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Richelle Mead Concludes Vampire Academy & Launches Bloodlines

Richelle Mead (pictured, via) wrote theVampire Academy series about two supernatural best friends. The series concluded this week with the sixth book,  Last Sacrifice.

GalleyCat caught up with Mead, finding out more about the conclusion of Vampire Academy and the start of her new series.

Q: How did it feel to end the Vampire Academy series?

A: It’s a mixture of things. It’s sad certainly. At the same time I always knew the story was going to end at this point. When I first sat down to write it, I conceived the overall arc as lasting about this long. I knew it was going to be five or six books. It feels right to end it.

I wouldn’t want to extend it, beat it into the ground for the sake of sales or popularity. I wanted to end it on a high note. I’d rather have people wishing the series would’ve gone on than to say ‘Oh my god, why didn’t they kill it sooner?’

You know, there’s things like that; there’s TV shows and books like that. In some ways this does feel like the natural thing. At the same time, I want to start new projects so there’s sort of excitement there for me to move on to something else.

But, it is hard to leave a world that you built so much into and to start fresh into something new. I didn’t realize how much I took for granted. By book three of a series, everything’s already done for you and you’ve got your character development well on its way. So, yeah having to leave that behind is hard.

Q: You announced recently that you intend to write a spin-off series from Vampire Academy. Can you tell me anything about that?

A: It’s going to be called Bloodlines. It’s set in the same universe so we’ve got all the same world buildings, same rules, same everything…In some ways the series isn’t even ending because we’re still there and Rose will have cameos.

Q: How has Rose evolved throughout the series?

A: I think Rose has evolved; she’s grown up a lot. She’s learned a lot more self-control. Especially when we first meet her, she’s very trigger-happy and very impulsive; doesn’t think through her actions. I think she has a greater sense of when to put that control switch on.

I also think she’s gained a balance by the end of the series of her own duties and her own needs. Where do you sacrifice yourself for others and where do you have to be selfish and take care of your own needs. It’s a balance she’s been fighting throughout the whole book and she finally gets that.

Q: A lot of people are going to be asking who you would cast as Rose and Lissa in the Vampire Academy movie. Not me; I want to know if you were the casting director who you would pick for the sexy, smoldering Dimitry Belikov and the quirky, yet lovable Christian Ozera?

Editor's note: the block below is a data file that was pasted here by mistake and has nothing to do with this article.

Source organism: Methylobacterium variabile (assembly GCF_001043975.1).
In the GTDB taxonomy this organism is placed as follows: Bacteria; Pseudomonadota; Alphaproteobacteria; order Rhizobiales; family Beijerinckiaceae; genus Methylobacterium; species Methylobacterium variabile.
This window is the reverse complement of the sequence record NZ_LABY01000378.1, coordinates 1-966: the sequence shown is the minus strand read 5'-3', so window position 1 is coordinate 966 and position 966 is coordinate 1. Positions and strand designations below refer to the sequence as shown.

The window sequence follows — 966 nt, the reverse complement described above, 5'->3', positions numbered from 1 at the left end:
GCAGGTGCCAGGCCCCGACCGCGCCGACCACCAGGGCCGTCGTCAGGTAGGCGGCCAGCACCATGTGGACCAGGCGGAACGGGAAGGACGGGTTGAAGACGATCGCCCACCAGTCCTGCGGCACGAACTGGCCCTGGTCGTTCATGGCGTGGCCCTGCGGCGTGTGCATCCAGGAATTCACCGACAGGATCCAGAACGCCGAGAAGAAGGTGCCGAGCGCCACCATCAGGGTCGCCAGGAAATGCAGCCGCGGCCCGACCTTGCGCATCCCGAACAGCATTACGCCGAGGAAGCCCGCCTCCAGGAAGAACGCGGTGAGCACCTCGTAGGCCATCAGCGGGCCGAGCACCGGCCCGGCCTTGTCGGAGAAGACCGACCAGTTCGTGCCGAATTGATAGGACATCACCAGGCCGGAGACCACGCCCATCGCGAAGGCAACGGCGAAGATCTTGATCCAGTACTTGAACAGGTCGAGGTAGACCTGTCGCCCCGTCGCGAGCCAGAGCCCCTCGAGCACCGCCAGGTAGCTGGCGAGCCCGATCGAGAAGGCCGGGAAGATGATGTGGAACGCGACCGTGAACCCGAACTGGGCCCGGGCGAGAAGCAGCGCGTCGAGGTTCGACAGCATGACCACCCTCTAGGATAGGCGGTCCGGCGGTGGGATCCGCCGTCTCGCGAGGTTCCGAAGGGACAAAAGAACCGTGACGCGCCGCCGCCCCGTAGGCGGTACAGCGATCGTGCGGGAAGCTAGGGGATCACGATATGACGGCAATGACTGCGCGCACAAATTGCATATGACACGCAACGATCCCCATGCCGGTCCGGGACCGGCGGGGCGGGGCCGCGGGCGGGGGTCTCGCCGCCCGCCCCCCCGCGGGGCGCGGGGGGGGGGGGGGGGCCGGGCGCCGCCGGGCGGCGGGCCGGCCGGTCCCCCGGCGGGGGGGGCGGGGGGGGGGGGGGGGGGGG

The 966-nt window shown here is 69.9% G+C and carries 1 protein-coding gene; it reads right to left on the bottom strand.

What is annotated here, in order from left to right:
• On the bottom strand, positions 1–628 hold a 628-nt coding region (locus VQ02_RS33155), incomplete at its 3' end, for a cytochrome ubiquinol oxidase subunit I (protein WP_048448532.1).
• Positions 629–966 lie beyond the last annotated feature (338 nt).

A: You know, I’m going to disappoint you because I honestly would probably rather see it cast with unknowns. There’s no actors out there I can think of; I think the actors that are very popular right now are so defined as themselves I can’t put them into the roles of my characters. I sort of need unknown actors to take in and flesh out those roles. That’s what I would prefer, but I don’t know what will happen whenever the film begins. Nothing’s happening on it right now.

Q: You work on three book projects simultaneously. What’s a working day for Richelle Mead like?

A: To manage three series like that, you really have to treat it like a day job or a kind-of night job. For me, really my day is just about putting in the hours. You know, I get up, I have breakfast, and then I go to work in my office. It’s that easy or hard depending on how you want to look at it. I try to sync up with my husband’s hours, he works 9 to 6, so I try to work during that period. And yeah, it’s really just a matter of making sure you’re doing something each day.

It’s very easy when you’re your own boss or working for yourself to take today off and watch TV. When you’ve got three series and a deadline every three months or so, it just becomes crucial to put in those work days. So that’s the key. I think a lot of people think it’s a lot more leisurely being a writer than it is.

Q: Besides Bloodlines, what’s next for you?

A: That’s the only thing new. I’ve still got my two adult series going on. My Georgina Kincaid series is going to be ending in September. The same thing, which is what I envision the story as is where it needs to end. So, it’s time for it to wrap-up. For a while I’ll probably be doing one adult and one young-adult series. My Dark Swan series is still going on. So, more books.

Disclaimer: The content of this post has been edited since it was first published.

Full Disclosure: This GalleyCat contributor has interned at Penguin Group (USA) in the past.

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